“That will now go to the district judge, and I strongly suspect it will be approved and signed. I do not believe there’s any merit to Mr. Bird’s case,” he said.

Wylene said that since the claim is still being scrutinized, his office has not been served with the complaint yet, and he doesn’t believe it will.

Bird anticipated this would happen, even addressing it in his complaint: “This plaintiff concludes with a simple request,” it reads. “When the defendants reply, be creative with reasons to dismiss. Not the standard response.”

In multiple phone and in-person interviews, Bird said he will appeal any dismissal and continue to fight for as long as he can.

In a sense, even filing the case was a victory for Bird. He previously has sued judges, local politicians, and county and state officials, filing 15 cases against five litigants in a seven-year period. These legal actions caused Tehama County Superior Court Judge C. Todd Bottke to have him declared a “vexatious litigant” in 2012.

This label disallows Bird from suing in state courts, but the series of events that began with casting his line into the river opened a loophole allowing him to sue at the federal level.

His former legal and political campaigns include another quest for a jury trial after a 2005 speeding ticket that brought him into direct conflict with then-Assemblyman (and now Congressman) Doug LaMalfa (R-Richvale). He also accused state Sen. Jim Nielsen (R-Gerber) of carpetbagging, calling Nielsen out on the fact he claims residence in Gerber in order to serve in one district while actually living outside the area, in Woodland. Nielsen eventually had a restraining order placed on him after Bird—who is in his 70s—threatened to place Nielsen under citizen’s arrest.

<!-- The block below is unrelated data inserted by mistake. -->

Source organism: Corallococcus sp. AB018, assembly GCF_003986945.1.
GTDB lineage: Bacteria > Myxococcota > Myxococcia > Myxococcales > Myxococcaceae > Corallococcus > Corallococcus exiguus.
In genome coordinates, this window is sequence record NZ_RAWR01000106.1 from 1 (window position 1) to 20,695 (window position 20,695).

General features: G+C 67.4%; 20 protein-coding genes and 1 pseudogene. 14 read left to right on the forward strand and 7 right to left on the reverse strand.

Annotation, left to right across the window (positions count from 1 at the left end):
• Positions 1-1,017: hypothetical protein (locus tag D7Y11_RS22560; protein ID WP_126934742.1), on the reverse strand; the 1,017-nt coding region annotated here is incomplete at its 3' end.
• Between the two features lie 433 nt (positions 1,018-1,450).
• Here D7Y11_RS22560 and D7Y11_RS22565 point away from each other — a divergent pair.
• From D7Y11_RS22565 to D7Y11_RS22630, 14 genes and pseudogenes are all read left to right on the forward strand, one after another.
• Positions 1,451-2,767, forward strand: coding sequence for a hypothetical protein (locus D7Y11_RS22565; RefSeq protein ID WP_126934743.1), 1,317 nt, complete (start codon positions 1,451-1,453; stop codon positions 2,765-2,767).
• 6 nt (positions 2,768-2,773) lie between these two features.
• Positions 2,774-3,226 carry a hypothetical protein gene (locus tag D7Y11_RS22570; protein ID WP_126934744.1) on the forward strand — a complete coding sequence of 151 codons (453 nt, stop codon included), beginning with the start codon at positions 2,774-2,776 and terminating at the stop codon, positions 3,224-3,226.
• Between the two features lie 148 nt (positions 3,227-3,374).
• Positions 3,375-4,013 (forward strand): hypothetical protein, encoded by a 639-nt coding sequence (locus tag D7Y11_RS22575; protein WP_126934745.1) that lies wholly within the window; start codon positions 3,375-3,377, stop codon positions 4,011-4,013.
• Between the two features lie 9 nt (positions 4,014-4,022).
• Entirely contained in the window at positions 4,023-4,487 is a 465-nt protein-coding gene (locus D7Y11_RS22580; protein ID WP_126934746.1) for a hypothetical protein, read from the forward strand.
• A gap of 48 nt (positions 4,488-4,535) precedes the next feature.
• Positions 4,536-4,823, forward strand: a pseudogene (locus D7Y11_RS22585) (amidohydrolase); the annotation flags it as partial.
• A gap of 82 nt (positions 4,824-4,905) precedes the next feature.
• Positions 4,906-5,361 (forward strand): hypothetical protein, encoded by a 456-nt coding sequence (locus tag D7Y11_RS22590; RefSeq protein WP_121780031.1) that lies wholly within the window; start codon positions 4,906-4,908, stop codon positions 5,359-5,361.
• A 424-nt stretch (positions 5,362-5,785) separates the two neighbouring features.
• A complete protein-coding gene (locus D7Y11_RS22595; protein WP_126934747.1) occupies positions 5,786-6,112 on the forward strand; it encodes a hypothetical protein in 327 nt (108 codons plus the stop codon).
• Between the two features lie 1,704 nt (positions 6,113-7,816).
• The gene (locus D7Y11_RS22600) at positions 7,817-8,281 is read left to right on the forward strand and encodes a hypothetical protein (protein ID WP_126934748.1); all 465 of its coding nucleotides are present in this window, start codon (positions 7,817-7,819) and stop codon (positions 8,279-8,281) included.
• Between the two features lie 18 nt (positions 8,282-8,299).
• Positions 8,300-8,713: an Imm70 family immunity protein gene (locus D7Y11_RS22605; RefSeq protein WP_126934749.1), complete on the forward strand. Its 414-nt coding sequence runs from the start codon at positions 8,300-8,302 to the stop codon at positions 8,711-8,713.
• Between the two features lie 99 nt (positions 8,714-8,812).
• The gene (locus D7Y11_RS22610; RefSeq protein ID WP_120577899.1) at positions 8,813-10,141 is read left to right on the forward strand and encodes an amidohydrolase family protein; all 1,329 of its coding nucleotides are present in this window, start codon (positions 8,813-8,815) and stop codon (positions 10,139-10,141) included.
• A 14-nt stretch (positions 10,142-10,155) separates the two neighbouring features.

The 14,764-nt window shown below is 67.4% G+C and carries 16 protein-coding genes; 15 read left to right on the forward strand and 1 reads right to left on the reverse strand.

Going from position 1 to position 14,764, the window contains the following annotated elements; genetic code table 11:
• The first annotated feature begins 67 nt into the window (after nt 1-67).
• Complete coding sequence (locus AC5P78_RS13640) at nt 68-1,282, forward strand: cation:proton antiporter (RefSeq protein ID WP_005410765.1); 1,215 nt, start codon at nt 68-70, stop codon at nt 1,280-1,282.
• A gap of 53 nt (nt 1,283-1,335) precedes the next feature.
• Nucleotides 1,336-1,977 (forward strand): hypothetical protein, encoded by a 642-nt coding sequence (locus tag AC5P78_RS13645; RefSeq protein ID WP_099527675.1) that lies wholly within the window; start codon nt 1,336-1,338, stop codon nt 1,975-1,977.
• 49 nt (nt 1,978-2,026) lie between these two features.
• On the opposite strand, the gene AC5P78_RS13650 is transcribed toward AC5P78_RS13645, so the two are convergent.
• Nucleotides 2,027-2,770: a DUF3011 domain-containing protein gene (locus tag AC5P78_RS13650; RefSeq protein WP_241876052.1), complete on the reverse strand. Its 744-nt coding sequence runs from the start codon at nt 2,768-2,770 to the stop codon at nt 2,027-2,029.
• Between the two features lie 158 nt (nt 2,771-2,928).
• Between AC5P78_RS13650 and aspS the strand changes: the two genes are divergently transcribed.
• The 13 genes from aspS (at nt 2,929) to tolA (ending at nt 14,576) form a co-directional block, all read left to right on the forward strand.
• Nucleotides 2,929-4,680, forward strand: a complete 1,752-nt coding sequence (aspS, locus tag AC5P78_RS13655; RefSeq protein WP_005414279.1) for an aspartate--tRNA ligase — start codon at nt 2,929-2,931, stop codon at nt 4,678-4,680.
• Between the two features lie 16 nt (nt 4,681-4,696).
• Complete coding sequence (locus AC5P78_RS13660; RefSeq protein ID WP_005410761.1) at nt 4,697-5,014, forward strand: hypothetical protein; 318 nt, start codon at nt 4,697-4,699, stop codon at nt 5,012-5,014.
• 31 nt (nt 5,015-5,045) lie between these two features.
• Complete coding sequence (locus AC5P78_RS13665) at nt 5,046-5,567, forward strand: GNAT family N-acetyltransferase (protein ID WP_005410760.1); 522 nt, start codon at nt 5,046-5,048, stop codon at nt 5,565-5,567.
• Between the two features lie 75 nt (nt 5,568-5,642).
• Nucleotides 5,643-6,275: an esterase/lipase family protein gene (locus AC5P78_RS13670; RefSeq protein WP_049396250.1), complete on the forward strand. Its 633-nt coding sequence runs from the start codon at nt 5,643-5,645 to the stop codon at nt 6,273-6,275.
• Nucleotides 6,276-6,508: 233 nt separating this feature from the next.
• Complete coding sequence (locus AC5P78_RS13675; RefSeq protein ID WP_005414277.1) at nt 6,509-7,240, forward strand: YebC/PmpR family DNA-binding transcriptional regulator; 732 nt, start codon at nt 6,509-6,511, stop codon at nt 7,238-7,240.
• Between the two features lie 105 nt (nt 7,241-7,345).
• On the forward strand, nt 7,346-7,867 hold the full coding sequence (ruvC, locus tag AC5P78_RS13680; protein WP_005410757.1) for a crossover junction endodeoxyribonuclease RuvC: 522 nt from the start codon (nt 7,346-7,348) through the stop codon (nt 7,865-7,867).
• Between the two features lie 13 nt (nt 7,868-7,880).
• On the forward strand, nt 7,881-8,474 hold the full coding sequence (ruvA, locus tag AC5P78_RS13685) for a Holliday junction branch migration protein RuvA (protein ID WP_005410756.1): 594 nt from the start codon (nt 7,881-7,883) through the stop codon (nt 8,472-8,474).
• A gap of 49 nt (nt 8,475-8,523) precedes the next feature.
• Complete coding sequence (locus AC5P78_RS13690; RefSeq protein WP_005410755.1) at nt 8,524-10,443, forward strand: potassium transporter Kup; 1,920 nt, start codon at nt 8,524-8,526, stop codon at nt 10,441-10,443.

“I don’t give a damn about the money—it’s the principle I care about,” Bird said of the $700,000 the suit demands—the total of $500,000 in punitive, $100,000 in nominal, and $50,000 each for discretionary and general damages. He also said he doesn’t believe the claim is excessive.

“You can’t put a price on my rights,” he said.

While some have praised Bird’s efforts, others have accused him of placing unnecessary burdens on the legal system and costing the taxpayers money.

“This isn’t my fault—it’s theirs,” said Bird, addressing his detractors. “If that judge would have done the right thing and upheld his oath to the Constitution and found me innocent or given me a jury trial, then it would never have come to this.”

Bird’s ongoing campaigns over perceived infringements on his rights have gained him a great deal of notoriety over the years, with one letter writer to the Red Bluff Daily News last September labeling him “Don Quixote” Bird, after the literary character famous for “tilting at windmills,” or embarking on flights of fancy in an effort to keep chivalry alive.

Bird likens himself more to Samuel Adams than Quixote, and has been dressing as the Founding Father while speaking to media about his latest campaign, which he swears will be his last.

“Win or lose, this is it for me.”